- Developers: As a former developer, I have the utmost respect for programmers. I’ll be succinct here and just say that it is never, ever, a bad thing to know the developers of a site and be on their good side.
How should you all try to work together to best benefit the link campaign?
- Nothing creates an unnatural backlink profile quite like having one person, and one person only, building links for a site. As far as I know, all of my current clients are building links in various ways, and my company is only part of the overall link dev campaign. I don’t mean that I’m happy when a client is buying 1,000 PBN links a month, of course, but I do like it when other teams, both inside and outside the client’s company, are at least thinking about link building. Even with members of my own team, they do things completely differently as they think very differently from each other. We usually have a team lead for each client, but that lead is almost never the only person working on the account. They all have their strengths and weaknesses, and I want to capitalize on that for clients.
- Even a team is biased and unable to see potential issues. I love it when clients are so clued in about link building that they can spot something we’re missing. I spend a lot of time making sure that my team are considering all of the guidelines when building links, and when that gets really busy, it’s great to have the client point out something that we failed to consider. Maybe we’re focusing too heavily on one part of the site. Maybe we’re overtargeting a certain niche in our outreach. Just like it’s hard to find your own typos, it’s sometimes hard to see the mistakes that you’re about to make.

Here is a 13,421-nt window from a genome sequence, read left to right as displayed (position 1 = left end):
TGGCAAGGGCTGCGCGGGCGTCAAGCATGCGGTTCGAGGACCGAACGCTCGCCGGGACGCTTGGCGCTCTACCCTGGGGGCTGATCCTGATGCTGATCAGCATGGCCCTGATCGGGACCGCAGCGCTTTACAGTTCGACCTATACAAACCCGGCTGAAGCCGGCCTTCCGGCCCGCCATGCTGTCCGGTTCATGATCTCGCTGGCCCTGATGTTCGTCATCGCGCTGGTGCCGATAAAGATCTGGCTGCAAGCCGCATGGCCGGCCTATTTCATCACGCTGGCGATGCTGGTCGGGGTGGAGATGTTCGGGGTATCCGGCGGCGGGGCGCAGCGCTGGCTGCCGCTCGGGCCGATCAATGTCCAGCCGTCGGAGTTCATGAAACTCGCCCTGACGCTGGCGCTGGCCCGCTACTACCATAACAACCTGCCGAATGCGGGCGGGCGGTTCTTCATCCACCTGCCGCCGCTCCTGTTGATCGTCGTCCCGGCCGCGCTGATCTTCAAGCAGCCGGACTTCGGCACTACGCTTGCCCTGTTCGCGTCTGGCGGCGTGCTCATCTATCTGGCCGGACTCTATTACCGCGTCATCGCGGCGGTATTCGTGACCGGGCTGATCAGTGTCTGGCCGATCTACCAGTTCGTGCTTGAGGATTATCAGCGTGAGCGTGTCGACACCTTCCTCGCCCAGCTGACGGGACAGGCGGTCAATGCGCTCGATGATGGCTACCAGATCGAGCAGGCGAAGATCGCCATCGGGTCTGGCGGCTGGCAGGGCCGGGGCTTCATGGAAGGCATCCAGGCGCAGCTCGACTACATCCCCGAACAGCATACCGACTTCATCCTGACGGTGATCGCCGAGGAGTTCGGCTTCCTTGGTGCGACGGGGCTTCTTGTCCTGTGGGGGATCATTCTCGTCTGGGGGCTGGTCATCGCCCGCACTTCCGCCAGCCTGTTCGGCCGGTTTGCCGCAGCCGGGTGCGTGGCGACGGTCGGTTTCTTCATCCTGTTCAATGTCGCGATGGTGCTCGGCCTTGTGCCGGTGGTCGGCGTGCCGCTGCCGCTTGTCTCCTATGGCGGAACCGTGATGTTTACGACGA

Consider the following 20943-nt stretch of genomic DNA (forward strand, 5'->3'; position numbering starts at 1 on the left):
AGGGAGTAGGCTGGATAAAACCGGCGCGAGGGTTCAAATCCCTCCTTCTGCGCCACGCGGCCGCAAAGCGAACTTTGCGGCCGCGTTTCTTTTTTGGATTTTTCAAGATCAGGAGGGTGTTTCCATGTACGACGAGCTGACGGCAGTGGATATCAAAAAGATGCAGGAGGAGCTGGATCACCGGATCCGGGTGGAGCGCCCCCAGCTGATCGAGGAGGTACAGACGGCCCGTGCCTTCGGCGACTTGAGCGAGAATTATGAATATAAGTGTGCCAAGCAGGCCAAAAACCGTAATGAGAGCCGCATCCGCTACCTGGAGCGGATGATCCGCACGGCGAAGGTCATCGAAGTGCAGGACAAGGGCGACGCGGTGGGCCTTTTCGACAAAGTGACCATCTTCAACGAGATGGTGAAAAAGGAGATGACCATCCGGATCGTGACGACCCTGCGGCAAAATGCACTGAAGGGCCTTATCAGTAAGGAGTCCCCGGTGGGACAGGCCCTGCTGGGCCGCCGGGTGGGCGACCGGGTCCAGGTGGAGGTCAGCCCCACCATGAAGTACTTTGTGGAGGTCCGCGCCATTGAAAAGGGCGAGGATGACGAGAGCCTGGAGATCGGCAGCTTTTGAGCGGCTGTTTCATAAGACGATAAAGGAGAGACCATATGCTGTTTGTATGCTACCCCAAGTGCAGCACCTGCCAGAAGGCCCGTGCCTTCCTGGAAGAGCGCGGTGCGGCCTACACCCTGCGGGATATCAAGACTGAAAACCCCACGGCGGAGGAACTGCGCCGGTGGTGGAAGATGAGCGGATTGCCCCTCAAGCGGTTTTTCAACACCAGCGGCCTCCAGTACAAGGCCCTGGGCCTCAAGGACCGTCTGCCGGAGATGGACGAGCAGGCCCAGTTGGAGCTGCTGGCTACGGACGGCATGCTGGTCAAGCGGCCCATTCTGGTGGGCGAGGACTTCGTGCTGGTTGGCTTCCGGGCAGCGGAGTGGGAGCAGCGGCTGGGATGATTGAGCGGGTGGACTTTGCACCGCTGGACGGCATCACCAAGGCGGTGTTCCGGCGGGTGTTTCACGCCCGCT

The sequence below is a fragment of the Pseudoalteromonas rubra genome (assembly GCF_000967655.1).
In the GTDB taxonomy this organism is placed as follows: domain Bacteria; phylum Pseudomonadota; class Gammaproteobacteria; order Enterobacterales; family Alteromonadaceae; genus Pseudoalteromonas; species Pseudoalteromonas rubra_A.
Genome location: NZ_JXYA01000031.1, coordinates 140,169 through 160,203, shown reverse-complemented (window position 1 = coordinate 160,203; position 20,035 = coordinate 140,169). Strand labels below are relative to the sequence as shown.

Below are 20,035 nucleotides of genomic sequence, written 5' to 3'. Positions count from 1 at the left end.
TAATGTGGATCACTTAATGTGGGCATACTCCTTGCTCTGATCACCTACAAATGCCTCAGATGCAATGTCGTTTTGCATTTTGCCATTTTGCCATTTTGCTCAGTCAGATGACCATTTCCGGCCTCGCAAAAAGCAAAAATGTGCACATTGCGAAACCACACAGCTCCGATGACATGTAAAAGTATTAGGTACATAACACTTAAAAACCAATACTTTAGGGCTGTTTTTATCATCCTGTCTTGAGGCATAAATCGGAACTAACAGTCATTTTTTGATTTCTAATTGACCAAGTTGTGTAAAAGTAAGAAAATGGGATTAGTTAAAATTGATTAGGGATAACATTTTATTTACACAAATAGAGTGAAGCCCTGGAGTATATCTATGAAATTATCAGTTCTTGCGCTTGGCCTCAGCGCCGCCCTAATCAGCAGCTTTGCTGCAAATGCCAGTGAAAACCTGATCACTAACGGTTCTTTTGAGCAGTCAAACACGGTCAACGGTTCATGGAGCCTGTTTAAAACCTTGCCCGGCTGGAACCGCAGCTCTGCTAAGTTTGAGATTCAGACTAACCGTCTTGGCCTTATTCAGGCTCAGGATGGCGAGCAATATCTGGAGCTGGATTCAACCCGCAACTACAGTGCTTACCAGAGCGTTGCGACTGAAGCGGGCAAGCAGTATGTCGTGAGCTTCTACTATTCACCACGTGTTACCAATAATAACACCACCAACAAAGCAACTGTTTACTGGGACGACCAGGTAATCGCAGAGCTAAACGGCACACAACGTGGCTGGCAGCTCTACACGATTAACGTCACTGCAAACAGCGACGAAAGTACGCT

- Run things past someone else, and argue the points. I always ask, “What were you thinking of doing?” when I say “no” to something with my team, if I think it’s clearly a bad fit. Many times, when they fight me back, I realize they are correct. Sometimes they back down and realize that I’m right. I think this back-and-forth keeps us all on our toes.
- Get feedback from other teams first… and get them to provide it after links are built. We have really changed how we do things over the past year. Our previous process usually involved a “just let us handle it please” approach. Now, we’re in touch with clients constantly about links. What do they think about this site? How would they feel about this page linking to that page? Sometimes the clients don’t want that level of involvement, so when they don’t, we do like to get feedback. What links do they like? Which ones would they have preferred we didn’t build? One client recently said, “Here is the best link you have ever built for us. Can you do more like this?” It was a link that was over a year old, but wow, having him say that was pretty fantastic and helpful for future direction.
- Always do analysis. We do it sometimes, other teams do it other times, depending on what the client wants. I don’t care who performs it, as long as someone’s looking at the full picture and running numbers on the link profile.
- Include webmasters. They know their site better than you do, and they know what their audience wants. If you’re set on specific anchor text, and they don’t think it would fit the content, ask what they’d use instead. We’ve gotten some fantastic links when we asked for webmaster feedback.
If you take nothing else from this post, just remember that you will never be as clued in to a business as the people who own it, work there every day, know its ins and outs and depend on its success. Involving them is good for everyone.